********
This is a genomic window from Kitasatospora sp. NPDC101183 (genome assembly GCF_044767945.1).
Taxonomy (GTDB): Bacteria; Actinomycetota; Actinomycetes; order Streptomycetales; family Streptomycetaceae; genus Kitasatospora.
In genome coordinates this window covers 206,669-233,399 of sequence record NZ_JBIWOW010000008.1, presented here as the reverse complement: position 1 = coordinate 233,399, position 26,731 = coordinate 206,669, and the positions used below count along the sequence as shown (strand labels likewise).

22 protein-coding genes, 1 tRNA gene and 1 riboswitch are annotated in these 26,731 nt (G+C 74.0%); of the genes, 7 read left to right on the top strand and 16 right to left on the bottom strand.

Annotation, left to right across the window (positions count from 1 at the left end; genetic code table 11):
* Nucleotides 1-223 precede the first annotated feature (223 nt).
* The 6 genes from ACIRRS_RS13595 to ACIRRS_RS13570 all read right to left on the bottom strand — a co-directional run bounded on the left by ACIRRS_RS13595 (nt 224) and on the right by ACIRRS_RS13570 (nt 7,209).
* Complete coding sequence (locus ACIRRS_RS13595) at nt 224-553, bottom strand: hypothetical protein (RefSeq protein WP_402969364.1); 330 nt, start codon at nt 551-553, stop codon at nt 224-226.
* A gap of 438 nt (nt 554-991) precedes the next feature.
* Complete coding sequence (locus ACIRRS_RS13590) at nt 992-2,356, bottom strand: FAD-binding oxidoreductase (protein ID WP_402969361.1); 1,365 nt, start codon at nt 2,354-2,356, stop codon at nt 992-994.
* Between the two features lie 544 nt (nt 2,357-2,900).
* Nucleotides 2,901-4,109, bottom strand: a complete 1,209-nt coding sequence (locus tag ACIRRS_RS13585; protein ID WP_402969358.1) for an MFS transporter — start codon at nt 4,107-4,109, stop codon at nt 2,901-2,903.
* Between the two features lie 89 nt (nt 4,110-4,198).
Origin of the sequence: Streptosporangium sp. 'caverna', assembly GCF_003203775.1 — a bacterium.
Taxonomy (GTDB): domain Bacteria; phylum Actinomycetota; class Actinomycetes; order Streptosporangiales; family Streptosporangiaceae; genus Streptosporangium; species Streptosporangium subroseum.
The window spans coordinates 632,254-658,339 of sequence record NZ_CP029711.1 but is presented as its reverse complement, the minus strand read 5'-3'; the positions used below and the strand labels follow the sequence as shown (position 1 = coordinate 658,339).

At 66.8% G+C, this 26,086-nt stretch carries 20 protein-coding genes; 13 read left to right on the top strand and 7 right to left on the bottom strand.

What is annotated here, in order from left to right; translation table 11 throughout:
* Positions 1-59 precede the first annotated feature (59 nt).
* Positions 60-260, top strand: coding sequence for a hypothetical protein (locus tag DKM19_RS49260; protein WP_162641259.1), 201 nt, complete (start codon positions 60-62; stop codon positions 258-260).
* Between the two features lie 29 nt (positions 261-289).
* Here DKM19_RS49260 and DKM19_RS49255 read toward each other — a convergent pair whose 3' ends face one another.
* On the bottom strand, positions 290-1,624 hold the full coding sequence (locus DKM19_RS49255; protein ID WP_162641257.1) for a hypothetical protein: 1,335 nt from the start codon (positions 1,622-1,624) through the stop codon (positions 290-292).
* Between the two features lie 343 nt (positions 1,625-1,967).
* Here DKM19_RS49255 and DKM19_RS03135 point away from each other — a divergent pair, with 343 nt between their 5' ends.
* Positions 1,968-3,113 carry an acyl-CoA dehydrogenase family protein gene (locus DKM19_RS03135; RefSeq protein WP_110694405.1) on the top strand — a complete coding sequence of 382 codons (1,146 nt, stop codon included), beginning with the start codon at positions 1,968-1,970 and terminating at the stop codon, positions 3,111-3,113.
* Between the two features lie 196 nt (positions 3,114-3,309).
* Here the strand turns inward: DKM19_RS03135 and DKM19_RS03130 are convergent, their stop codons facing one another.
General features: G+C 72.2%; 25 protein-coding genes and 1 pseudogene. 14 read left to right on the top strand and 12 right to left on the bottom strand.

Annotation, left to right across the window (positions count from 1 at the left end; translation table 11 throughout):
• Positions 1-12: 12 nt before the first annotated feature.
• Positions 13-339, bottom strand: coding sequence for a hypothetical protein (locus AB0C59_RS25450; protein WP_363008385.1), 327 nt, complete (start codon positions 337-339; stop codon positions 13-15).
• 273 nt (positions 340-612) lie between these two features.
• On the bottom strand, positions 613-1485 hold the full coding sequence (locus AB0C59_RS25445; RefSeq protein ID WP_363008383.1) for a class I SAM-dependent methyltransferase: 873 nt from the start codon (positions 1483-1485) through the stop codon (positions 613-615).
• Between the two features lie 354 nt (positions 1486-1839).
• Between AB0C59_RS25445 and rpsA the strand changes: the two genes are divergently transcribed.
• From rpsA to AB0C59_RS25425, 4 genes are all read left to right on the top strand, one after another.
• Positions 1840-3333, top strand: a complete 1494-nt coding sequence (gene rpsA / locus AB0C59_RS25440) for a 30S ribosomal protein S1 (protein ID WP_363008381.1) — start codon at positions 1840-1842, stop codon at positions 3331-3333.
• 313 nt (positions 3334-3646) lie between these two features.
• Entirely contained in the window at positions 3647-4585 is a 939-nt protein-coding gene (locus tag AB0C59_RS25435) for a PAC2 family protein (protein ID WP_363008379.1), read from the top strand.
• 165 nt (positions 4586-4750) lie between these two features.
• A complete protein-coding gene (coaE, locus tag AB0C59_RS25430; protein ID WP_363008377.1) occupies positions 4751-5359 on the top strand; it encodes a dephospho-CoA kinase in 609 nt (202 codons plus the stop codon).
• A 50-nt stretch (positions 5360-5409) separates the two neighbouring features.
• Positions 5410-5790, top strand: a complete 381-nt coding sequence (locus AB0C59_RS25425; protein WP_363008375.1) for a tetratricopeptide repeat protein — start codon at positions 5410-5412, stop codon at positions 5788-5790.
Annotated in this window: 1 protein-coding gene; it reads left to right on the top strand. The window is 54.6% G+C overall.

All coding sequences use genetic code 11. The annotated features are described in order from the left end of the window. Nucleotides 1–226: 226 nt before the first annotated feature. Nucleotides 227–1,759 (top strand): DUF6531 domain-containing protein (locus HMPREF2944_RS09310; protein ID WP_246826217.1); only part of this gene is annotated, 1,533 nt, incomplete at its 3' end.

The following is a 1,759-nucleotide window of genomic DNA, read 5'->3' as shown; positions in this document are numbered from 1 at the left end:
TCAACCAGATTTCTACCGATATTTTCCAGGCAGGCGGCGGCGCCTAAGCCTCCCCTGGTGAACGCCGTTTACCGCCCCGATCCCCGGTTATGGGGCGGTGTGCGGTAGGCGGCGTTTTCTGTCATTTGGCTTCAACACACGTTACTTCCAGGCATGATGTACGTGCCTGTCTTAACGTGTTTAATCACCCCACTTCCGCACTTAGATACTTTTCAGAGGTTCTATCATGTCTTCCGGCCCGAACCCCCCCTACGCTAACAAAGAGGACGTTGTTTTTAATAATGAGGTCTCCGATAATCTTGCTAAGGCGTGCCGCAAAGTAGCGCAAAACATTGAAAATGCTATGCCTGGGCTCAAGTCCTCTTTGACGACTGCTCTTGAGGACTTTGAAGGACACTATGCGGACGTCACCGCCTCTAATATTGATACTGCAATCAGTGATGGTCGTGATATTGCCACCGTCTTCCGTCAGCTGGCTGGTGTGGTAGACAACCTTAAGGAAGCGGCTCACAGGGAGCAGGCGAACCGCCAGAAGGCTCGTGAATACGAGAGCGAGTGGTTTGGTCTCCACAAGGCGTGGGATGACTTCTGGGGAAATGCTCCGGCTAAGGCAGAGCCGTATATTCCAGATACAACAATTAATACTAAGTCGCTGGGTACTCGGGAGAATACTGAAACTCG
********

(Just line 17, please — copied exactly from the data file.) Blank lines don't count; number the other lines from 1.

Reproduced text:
At 66.8% G+C, this 26,086-nt stretch carries 20 protein-coding genes; 13 read left to right on the top strand and 7 right to left on the bottom strand.